Last we saw Weber at the big league level, the 28-year-old was struggling to fill the fifth spot in the Sox’ starting rotation, but with the addition of Andrew Cashner, Weber more or less fills the spot left by Steven Wright, who was placed on the 10-day injured list Sunday.

In a span of six outings (three starts) with Boston from May 6th to June 6th, Weber posted an ERA of 5.12 and batting average against of .296 over 19 1/3 frames pitched.

Sam Travis, meanwhile, is up with the Red Sox for the fourth time this season. The 25-year-old has not done much (6-for-31) in the limited opportunities he has seen so far in 2019, but he has picked things up at Triple-A lately by slashing .329/.363/.553 over the last month, per Red Sox Stats.

First pitch against the Blue Jays Monday is scheduled for 7:10 PM EDT on NESN. Here’s how the Red Sox will be lining up behind Rick Porcello.

Red Sox Crumble Late, Fail to Pick up Series Win in Grueling 12-Inning Loss to Dodgers

In a game that took nearly six hours and 12 innings to complete, the Red Sox failed to pick up the series victory over the Los Angeles Dodgers on Sunday night/Monday morning, falling to the team with the best record in the National League by a final score of 7-4 to mark their second consecutive defeat.

Making his 17th start of the season for Boston was David Price, who entered the weekend having given up three or fewer runs in four consecutive outings.

Tossing five full innings this time around, the left-hander surrendered four runs, only one of which was earned, on four hits, three walks, and one HBP to go along with seven strikeouts on the night.

The first three of those four Dodgers runs came right away in the top half of the first, when with two outs and runners on first and second following a leadoff walk drawn by Chris Taylor and fielding error committed by Xander Bogaerts on a Justin Turner grounder, A.J. Pollock put his team on the board by punishing a 1-1, 94 MPH two-seam fastball from Price and sending it 326 feet down the right field line to make it a 3-0 contest early.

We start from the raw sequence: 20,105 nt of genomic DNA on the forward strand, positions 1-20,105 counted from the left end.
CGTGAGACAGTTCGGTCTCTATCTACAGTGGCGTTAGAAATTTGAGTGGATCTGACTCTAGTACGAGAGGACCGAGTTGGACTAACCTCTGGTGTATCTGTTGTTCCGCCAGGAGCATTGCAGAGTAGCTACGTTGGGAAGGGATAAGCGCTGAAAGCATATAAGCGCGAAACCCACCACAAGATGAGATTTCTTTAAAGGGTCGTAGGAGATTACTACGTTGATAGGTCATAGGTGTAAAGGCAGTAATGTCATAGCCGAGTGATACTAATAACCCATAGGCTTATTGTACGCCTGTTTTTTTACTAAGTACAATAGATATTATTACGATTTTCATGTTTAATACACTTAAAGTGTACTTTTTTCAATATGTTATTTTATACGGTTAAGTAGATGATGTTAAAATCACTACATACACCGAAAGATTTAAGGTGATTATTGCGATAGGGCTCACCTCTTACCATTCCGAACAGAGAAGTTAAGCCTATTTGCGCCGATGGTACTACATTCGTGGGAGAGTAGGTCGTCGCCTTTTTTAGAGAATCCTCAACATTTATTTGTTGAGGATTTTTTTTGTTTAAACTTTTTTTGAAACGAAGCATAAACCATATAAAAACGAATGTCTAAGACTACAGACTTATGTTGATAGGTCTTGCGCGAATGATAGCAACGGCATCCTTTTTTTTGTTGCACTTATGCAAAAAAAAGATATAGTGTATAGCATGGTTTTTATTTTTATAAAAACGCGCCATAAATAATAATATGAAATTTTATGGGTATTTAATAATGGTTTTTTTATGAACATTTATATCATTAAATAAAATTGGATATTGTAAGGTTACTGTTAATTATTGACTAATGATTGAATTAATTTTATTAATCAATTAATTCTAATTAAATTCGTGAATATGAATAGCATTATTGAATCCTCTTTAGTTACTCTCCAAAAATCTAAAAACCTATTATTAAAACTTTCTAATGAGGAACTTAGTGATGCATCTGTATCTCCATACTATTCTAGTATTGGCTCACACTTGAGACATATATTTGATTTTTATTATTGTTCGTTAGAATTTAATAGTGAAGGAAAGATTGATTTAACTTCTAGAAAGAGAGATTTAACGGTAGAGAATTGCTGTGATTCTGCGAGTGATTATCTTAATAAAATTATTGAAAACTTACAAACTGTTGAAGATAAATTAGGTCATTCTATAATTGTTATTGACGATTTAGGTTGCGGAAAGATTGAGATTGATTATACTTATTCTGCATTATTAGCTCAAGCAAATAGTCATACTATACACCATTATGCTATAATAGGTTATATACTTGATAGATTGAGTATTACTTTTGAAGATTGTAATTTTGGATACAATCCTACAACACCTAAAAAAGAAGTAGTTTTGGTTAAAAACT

From there, Price settled in a bit and sat down 11 of the next 15 hitters he faced before running into more trouble in the fifth, where a pair of doubles from David Freese with one out and Pollock with two outs widened Los Angeles’ advantage from one to two runs at 4-2.

A nine-pitch punchout of Max Muncy to retire the side in the fifth would be how Price’s outing came to a close.

Finishing with a final pitch count of 113 (75 strikes), the 33-year-old hurler relied on his two-seamer nearly 33% of the time he was on the mound Sunday, inducing two swings and misses with it. He also topped out at 94.5 MPH with his four-seam fastball, a pitch thrown 33 times while Christian Vazquez was behind the plate.

Hit with the no-decision while his ERA on the season dropped down to 3.16 despite the four-run performance, Price’s next start should come this Friday against the Orioles in Baltimore. How he responds from this so-so outing will be something to watch for then.

In relief of Price, the Red Sox bullpen put together a solid collective effort, with Josh Taylor tossing a scoreless sixth inning, Colten Brewer a scoreless seventh, Ryan Brasier a 1-2-3 eighth, Brandon Workman a scoreless ninth to preserve the fresh 4-4 tie, Matt Barnes a two-strikeout, shutout 10th, and Heath Hembree working his way around a hit, a walk, and a HBP in a scoreless 11th thanks to Andrew Benintendi nabbing Alex Verdugo at home for the final out of the frame.

The 12th is where things got dicey for Boston, as they were down to either Marcus Walden or Hector Velazquez out of the ‘pen.

So, in came Velazquez for the third straight night, and that showed considering how the right-hander walked pinch-hitter Joc Pederson to lead off the inning, allowed Cody Bellinger to reach safely on an interference error committed by himself, and loaded the bases with no outs on a Pollock single to left.

A five-pitch, bases-loaded free pass to Max Muncy brought in the go-ahead run for the Dodgers, and a one-out RBI single from Verdugo, as well as Russell Martin grounding into a run-scoring force out at second, gave Los Angeles a 7-4 lead, which would turn out to be all they would need in this one.

On the other side of things, the Red Sox lineup was matched up against Dodgers left-hander and 2019 All-Star Game starter Hyun-Jin Ryu, who came into Sunday with the lowest ERA among qualifiers in all the NL at 1.73 on the season.

Andrew Benintendi kicked off the scoring for Boston against Ryu with a two-out, bases-loaded RBI single in the first, plating Mookie Betts from third and also consequently Xander Bogaerts from second due to an error by Chris Taylor on the throw over from short. That cut Los Angeles’ lead down to one run at 3-2.